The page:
If you are considering pursuing (or already working towards) a career in science, you might be curious as to which jobs can earn you the most money, making the hard work you put into studying worthwhile and providing you with financial security for the future.

Highest Paying Science Jobs

Specialists in the STEM industries (Science, Technology, Engineering and Mathematics) are constantly in high demand due to the rapid pace at which these fields develop and change. Therefore, you can be fairly certain that pursuing a career in any of these industries will have a reasonably good chance of leading to a fairly high salary.

But let's take a closer look at science jobs specifically.

The Highest-Paying Science Jobs

Of course, there are lots of different professions - from biotechnology to manufacturing - that could potentially fall under the 'science' umbrella, but here are some of the best-paid science jobs of all (salary estimates taken from nationalcareers.service.gov.uk).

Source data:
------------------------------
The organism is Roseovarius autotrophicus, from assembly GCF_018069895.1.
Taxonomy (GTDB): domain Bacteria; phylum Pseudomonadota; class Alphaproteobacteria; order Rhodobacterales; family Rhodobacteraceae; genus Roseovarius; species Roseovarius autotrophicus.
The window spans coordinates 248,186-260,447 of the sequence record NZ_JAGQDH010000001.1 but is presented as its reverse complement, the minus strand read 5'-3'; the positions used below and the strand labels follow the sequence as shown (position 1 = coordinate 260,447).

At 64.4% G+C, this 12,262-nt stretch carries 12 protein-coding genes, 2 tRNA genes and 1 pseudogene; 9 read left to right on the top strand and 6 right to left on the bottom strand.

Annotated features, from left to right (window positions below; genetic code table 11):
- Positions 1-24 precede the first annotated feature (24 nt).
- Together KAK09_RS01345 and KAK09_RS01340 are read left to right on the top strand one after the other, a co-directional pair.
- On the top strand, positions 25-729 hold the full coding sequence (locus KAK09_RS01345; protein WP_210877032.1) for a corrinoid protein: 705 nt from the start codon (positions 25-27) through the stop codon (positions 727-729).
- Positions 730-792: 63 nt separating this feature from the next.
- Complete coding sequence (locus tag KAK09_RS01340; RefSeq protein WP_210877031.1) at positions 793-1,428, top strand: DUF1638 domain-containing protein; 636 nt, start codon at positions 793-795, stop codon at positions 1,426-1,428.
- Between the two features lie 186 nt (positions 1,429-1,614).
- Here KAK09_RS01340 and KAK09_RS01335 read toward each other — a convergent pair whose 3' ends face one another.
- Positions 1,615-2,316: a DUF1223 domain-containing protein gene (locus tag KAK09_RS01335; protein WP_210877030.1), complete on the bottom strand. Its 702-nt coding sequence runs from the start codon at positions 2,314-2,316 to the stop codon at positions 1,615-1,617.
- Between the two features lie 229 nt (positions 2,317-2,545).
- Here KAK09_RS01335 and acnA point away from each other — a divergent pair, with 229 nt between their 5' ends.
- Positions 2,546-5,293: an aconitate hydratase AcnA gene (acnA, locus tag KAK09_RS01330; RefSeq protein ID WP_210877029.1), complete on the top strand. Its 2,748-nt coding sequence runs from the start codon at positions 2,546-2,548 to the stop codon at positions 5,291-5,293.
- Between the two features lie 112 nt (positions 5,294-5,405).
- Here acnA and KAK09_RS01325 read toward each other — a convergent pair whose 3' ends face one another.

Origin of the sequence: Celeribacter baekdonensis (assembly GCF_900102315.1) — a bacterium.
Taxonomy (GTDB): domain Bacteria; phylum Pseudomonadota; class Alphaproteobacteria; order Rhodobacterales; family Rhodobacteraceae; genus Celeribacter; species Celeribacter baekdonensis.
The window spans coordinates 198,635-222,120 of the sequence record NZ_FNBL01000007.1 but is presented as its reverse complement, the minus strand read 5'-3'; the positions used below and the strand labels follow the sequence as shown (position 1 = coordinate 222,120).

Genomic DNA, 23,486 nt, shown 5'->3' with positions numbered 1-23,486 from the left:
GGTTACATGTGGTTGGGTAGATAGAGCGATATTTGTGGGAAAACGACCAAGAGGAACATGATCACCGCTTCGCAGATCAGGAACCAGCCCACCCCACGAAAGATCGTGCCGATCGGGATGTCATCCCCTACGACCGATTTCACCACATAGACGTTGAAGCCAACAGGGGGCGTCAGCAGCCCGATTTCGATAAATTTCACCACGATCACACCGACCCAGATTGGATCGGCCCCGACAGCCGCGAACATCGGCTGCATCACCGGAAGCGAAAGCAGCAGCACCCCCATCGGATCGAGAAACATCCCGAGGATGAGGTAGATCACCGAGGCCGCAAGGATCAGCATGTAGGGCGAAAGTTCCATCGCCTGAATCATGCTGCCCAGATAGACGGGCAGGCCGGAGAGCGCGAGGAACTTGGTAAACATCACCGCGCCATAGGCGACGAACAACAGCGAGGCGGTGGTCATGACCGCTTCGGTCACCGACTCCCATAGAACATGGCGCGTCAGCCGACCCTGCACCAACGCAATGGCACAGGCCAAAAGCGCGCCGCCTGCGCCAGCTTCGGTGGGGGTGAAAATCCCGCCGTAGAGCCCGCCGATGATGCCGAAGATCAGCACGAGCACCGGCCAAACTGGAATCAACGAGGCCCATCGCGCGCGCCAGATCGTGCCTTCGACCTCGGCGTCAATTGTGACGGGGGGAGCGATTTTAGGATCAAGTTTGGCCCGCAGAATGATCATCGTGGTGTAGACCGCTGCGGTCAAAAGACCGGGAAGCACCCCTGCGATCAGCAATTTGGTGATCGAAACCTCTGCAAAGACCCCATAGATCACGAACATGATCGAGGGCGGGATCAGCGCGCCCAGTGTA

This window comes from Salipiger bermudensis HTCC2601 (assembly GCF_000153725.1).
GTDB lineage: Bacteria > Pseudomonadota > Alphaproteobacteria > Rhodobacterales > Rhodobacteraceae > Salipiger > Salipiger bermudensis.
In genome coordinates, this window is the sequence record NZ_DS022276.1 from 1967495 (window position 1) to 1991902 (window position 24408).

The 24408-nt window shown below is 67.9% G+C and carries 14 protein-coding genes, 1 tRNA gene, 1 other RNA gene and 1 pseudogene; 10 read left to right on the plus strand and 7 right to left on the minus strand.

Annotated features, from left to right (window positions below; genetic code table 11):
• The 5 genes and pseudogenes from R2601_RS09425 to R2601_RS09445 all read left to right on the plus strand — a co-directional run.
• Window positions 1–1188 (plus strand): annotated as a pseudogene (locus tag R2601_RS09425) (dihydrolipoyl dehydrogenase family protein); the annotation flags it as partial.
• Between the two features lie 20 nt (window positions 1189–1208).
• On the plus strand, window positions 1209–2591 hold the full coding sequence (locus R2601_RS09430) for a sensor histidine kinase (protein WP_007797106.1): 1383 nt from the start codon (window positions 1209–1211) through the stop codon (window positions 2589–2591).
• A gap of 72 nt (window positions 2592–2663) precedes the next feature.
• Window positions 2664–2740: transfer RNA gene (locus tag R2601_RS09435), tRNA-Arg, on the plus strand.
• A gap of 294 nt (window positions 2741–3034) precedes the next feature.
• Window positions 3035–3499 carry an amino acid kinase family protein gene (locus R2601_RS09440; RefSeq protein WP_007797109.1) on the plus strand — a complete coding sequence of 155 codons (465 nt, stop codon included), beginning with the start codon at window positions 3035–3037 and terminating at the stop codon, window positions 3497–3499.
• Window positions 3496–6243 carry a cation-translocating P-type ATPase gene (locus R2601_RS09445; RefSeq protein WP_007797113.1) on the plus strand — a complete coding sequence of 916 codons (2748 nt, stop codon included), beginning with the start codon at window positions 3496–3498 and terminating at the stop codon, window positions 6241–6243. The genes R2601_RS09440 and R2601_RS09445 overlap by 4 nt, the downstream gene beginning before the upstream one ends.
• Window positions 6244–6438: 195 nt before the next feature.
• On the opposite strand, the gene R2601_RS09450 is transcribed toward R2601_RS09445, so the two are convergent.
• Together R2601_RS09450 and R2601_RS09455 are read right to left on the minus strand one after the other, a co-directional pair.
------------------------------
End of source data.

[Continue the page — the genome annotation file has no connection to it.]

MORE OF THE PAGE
Microbiologist

Starting salary: £26,250 per annum

Experienced salary: £99,000 per annum


Physicist

Starting salary: £14,000 per annum

Experienced salary: £70,000 per annum


Software Developer

Starting salary: £20,000 per annum

Experienced salary: £70,000 per annum


Pharmacologist

Starting salary: £25,000 per annum

Experienced salary: £80,000 per annum


Does a job in one of these lucrative science professions sound good to you? Click the button below to browse current science vacancies across the UK, or create a Candidate account to upload your CV and apply for jobs online!

Browse Science Jobs >

Bioanalytical Science Jobs

Bioanalytical science is a sub-discipline of analytical chemistry, which is responsible for implementing technologies to help gather quantitative measurements from xenobiotics and biotics within biological systems.